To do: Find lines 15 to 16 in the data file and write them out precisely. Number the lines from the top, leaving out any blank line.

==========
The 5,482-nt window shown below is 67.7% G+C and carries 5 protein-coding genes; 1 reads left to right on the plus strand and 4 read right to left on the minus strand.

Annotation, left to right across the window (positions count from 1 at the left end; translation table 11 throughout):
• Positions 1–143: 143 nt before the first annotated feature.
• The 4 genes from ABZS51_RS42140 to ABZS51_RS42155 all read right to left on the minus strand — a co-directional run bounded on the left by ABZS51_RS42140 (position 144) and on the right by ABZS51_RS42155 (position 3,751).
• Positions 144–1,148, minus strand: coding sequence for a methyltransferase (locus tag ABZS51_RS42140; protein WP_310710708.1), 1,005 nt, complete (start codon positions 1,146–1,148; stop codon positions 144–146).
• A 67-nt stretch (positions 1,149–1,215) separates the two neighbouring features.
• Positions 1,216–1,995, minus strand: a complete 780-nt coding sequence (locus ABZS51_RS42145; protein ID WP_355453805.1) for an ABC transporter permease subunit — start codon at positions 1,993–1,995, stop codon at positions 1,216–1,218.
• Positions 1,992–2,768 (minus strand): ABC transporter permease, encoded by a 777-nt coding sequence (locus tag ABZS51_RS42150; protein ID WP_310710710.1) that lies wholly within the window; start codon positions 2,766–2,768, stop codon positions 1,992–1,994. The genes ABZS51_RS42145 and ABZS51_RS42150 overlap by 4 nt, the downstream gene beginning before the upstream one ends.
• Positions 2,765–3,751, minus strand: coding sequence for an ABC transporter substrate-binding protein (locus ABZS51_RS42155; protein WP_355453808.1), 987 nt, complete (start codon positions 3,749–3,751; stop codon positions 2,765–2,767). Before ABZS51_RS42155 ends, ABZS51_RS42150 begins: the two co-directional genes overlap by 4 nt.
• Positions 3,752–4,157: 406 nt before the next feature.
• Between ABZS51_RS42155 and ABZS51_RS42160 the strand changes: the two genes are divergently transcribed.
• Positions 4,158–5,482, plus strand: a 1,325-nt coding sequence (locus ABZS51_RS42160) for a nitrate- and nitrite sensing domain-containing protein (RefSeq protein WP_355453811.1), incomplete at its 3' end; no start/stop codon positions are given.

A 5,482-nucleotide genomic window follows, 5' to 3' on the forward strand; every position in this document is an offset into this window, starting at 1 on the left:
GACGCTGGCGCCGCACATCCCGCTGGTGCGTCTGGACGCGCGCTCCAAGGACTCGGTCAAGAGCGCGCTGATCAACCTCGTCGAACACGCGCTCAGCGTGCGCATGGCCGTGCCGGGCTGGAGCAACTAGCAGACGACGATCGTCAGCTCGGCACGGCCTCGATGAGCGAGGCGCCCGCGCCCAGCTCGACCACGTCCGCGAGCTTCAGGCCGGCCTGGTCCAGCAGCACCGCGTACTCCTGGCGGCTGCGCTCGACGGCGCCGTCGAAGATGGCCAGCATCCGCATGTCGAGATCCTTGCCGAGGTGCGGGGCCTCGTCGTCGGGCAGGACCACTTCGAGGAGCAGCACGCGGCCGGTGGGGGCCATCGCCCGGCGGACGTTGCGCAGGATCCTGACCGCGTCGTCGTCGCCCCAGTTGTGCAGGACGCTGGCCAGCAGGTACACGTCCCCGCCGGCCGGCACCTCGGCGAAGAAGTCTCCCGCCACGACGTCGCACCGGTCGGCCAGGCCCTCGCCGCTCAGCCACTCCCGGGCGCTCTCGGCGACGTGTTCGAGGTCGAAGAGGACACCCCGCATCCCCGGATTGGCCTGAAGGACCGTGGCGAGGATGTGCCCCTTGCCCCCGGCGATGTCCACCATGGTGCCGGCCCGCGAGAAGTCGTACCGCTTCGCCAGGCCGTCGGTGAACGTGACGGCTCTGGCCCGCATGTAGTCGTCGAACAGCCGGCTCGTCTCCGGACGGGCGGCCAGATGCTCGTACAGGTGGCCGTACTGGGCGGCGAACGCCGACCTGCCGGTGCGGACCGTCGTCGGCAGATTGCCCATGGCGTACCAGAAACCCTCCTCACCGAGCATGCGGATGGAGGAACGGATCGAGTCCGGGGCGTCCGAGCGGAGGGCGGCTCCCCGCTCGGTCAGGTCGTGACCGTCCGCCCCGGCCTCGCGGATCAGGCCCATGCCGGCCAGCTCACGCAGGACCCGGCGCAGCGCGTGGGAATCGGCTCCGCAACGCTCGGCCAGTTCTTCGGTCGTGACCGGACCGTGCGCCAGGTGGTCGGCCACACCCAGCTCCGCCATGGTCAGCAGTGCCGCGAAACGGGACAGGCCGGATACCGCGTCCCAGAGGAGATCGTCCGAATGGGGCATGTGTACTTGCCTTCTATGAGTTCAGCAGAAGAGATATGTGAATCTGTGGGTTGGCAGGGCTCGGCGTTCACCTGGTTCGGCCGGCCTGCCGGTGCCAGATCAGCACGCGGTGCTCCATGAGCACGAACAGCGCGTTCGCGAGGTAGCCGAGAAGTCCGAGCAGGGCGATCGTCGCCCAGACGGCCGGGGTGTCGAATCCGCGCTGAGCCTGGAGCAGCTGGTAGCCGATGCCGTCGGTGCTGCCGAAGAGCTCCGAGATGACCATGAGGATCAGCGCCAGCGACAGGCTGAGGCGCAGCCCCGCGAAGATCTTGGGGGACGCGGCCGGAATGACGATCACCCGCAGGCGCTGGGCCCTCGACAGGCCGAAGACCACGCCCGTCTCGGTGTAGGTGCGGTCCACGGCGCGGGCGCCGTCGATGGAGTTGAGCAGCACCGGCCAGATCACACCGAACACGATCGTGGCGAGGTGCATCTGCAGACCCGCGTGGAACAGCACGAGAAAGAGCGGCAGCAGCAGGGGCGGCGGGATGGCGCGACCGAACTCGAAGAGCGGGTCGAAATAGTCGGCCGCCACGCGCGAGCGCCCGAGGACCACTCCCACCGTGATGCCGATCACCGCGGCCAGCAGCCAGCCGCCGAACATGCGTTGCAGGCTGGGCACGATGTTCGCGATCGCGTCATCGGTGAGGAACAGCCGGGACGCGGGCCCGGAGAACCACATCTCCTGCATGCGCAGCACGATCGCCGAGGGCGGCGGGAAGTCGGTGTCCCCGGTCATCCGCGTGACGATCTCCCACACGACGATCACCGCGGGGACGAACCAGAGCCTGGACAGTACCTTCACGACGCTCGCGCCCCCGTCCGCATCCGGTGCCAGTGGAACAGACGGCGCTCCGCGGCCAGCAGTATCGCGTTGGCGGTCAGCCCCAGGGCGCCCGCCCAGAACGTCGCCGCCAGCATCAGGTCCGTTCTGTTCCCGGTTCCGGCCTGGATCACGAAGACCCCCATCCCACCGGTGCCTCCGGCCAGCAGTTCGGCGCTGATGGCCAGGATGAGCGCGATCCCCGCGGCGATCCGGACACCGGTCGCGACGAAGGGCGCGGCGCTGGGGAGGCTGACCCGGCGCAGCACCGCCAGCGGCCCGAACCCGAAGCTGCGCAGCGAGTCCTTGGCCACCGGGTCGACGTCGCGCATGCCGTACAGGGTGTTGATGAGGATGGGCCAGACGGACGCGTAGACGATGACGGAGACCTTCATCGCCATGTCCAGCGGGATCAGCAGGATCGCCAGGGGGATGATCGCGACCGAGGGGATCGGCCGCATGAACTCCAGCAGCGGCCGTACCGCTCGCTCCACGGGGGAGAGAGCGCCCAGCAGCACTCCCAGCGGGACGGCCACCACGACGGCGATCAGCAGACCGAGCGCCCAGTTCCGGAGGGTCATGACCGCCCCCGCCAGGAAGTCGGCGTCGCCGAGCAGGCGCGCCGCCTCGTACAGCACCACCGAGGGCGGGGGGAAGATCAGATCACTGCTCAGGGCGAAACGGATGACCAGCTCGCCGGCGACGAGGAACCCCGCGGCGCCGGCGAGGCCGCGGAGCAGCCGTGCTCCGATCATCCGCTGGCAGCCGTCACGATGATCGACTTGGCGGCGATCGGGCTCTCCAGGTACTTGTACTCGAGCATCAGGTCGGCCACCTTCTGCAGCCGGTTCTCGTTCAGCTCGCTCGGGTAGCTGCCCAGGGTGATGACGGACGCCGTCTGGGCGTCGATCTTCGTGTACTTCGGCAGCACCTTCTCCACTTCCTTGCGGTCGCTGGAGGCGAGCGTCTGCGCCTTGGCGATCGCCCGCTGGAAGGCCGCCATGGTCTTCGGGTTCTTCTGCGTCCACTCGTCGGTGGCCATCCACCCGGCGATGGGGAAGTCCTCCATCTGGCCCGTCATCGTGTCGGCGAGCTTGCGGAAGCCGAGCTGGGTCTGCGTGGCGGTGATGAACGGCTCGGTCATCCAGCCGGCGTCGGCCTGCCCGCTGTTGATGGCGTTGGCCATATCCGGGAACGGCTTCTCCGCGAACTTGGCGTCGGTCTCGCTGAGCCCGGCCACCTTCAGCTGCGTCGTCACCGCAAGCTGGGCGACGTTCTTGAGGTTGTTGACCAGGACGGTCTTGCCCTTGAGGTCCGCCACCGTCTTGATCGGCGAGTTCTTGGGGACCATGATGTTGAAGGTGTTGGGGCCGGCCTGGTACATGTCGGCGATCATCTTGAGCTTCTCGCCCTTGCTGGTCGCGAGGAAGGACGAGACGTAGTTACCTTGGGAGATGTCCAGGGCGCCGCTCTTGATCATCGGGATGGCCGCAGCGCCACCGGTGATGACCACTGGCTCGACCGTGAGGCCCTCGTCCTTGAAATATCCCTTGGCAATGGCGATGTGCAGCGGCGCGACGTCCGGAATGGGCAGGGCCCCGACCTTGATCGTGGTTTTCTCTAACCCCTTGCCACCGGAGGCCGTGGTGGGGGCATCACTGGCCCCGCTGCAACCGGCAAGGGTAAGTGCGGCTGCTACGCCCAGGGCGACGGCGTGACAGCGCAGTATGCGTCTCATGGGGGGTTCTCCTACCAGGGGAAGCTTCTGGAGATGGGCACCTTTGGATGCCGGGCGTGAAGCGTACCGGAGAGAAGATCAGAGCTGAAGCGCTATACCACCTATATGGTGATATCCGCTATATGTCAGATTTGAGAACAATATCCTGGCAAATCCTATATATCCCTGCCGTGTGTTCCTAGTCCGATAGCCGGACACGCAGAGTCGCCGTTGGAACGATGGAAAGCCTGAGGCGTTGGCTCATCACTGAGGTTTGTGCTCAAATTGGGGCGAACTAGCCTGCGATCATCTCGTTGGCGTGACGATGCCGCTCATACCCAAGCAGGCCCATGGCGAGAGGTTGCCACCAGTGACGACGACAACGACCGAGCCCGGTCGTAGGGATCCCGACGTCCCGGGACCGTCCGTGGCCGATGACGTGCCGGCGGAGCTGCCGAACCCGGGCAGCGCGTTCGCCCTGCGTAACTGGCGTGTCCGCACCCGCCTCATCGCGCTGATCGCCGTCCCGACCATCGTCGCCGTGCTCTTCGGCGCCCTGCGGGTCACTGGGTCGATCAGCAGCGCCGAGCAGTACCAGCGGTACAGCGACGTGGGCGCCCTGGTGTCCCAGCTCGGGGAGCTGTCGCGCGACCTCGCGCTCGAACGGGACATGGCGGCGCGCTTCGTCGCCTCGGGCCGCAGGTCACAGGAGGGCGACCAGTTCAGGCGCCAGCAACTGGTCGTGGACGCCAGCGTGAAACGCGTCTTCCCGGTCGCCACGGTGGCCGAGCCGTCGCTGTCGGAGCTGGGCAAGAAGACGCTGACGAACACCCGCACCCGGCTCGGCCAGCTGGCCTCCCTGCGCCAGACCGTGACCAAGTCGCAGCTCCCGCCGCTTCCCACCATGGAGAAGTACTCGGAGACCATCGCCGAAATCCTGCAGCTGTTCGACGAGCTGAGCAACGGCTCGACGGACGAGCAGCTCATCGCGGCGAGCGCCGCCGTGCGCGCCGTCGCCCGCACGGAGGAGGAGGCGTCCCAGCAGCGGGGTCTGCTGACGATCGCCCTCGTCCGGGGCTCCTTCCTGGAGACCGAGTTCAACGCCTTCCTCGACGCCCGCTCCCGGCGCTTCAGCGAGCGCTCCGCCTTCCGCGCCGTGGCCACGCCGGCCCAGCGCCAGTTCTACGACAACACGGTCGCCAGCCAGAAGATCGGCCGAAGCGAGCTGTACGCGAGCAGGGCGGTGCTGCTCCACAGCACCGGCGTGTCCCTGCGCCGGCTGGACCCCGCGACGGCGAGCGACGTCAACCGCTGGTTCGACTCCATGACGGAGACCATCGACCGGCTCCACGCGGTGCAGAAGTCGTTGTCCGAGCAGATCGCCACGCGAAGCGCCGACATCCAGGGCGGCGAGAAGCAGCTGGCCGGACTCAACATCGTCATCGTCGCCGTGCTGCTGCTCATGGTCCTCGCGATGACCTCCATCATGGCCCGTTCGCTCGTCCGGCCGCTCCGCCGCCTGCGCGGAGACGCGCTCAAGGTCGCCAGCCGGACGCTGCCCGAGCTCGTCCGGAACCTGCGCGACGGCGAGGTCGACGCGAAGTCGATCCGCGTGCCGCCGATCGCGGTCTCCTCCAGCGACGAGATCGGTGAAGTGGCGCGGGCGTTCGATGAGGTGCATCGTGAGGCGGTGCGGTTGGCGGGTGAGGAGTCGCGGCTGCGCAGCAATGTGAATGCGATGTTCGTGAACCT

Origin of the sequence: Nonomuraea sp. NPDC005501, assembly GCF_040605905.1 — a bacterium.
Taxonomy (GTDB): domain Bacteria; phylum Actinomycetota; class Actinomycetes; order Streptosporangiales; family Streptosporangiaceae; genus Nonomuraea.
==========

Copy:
Origin of the sequence: Nonomuraea sp. NPDC005501, assembly GCF_040605905.1 — a bacterium.
Taxonomy (GTDB): domain Bacteria; phylum Actinomycetota; class Actinomycetes; order Streptosporangiales; family Streptosporangiaceae; genus Nonomuraea.